The Junior League Baby hospital on Bay Street officially opened in February 4, 1928. The excerpt below illustrates the harsh realities of life in those days, and the wonderful work of Charlotte’s Junior League.
Click through the slideshow to see the 1931 special edition dedicated to the League (and a photo of what the house looks like today!).
“Anybody want a baby today? Here’s chance”
The Charlotte Observer, December 6, 1928
“ ... Many of these babies are orphans whose fathers have died or been killed in accidents and whose mothers have died from childbirth or overwork. Some of them are motherless infants whose fathers have other young children for whom to provide, no money and no woman in the family to take care of the baby. Most of the infants are from families where the husband has deserted the wife leaving her to support the children, nurse, cook, and clothe them. If the mother goes out and manages to land a job, there is no one at home to do the cooking, washing and taking care of the children.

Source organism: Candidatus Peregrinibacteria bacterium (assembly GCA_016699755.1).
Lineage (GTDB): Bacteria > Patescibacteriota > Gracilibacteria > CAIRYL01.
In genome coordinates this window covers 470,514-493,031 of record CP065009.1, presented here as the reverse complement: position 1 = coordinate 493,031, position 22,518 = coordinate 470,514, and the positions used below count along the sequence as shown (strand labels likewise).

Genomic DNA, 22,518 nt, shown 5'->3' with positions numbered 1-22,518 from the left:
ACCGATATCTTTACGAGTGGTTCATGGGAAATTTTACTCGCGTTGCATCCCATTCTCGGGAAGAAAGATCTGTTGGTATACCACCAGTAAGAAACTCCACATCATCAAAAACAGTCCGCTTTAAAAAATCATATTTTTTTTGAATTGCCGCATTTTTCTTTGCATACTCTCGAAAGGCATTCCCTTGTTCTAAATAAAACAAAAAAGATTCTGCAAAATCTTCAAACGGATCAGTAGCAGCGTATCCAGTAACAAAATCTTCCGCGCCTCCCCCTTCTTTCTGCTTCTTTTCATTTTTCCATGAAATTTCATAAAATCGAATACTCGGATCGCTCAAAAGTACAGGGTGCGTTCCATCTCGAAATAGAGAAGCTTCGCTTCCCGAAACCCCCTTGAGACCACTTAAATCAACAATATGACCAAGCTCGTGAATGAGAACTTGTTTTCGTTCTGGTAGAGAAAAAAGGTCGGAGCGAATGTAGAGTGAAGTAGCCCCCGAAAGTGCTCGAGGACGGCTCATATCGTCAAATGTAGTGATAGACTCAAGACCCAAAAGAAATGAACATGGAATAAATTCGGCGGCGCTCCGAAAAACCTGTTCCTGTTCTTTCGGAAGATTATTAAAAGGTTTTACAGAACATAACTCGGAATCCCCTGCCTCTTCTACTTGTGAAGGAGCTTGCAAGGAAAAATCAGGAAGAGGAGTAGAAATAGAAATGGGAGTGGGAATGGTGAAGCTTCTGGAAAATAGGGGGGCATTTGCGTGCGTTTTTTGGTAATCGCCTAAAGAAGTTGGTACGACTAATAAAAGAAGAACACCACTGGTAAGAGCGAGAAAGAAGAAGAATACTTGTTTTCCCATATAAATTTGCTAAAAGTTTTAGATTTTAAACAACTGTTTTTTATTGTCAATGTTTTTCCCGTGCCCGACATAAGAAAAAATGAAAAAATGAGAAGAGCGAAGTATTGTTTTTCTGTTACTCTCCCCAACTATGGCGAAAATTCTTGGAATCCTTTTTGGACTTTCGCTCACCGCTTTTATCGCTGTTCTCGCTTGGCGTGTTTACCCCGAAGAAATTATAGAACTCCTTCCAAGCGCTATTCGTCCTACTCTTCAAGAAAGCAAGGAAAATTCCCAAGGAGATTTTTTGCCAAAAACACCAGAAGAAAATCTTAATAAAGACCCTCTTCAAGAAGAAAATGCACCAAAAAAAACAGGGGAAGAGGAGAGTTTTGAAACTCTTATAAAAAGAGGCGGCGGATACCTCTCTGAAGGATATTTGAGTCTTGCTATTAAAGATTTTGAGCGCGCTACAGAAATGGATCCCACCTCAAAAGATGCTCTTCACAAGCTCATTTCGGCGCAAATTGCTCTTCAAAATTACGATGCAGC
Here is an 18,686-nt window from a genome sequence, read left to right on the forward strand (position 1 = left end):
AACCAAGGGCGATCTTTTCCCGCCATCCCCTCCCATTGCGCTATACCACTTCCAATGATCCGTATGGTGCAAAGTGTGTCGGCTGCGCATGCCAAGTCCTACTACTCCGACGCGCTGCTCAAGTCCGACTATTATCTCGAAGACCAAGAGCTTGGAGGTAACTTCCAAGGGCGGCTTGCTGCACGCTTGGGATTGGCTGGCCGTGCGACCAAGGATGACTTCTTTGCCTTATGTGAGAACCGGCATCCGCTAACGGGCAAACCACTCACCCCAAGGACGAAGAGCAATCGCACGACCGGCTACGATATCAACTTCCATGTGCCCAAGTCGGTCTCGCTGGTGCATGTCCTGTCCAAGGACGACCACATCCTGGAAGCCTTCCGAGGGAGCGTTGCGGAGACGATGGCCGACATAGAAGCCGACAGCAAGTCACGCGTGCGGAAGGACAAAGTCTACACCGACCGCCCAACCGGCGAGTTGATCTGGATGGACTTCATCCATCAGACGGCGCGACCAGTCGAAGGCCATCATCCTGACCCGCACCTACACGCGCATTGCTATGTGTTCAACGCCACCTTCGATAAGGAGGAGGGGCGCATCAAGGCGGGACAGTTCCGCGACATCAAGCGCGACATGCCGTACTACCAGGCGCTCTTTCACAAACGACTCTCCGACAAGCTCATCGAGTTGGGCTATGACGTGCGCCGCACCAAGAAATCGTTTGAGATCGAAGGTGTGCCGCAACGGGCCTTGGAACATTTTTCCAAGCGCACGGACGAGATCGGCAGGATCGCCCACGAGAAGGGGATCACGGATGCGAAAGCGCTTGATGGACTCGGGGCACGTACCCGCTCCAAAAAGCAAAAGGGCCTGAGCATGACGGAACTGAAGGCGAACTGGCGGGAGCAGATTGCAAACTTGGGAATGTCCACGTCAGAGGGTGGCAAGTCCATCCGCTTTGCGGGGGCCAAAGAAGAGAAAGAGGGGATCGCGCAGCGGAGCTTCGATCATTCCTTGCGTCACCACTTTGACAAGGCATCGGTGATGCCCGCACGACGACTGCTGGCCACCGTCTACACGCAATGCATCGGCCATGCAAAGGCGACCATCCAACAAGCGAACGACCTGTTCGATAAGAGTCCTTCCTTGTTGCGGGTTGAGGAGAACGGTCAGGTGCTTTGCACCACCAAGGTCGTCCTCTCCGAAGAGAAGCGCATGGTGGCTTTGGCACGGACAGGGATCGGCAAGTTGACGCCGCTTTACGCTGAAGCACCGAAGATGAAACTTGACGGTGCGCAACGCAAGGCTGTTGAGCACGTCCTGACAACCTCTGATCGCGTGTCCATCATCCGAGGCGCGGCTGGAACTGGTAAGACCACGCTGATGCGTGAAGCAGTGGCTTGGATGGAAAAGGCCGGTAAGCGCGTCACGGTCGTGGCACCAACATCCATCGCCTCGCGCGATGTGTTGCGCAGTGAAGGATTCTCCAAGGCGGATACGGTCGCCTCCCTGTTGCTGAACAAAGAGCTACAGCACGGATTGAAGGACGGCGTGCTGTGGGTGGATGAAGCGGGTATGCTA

“These are the children cared for by the Charlotte Junior League Baby Home, from birth to 18 months.
“What happens to these children when they become a year and a half old? They are given back to their parents if they are in a position to care for them, put in an orphan asylum if the parents are still unable to support them but unwilling to give them up entirely, or if the babies have been relinquished for good, they are legally adopted into real home found for them by Junior League girls. ...”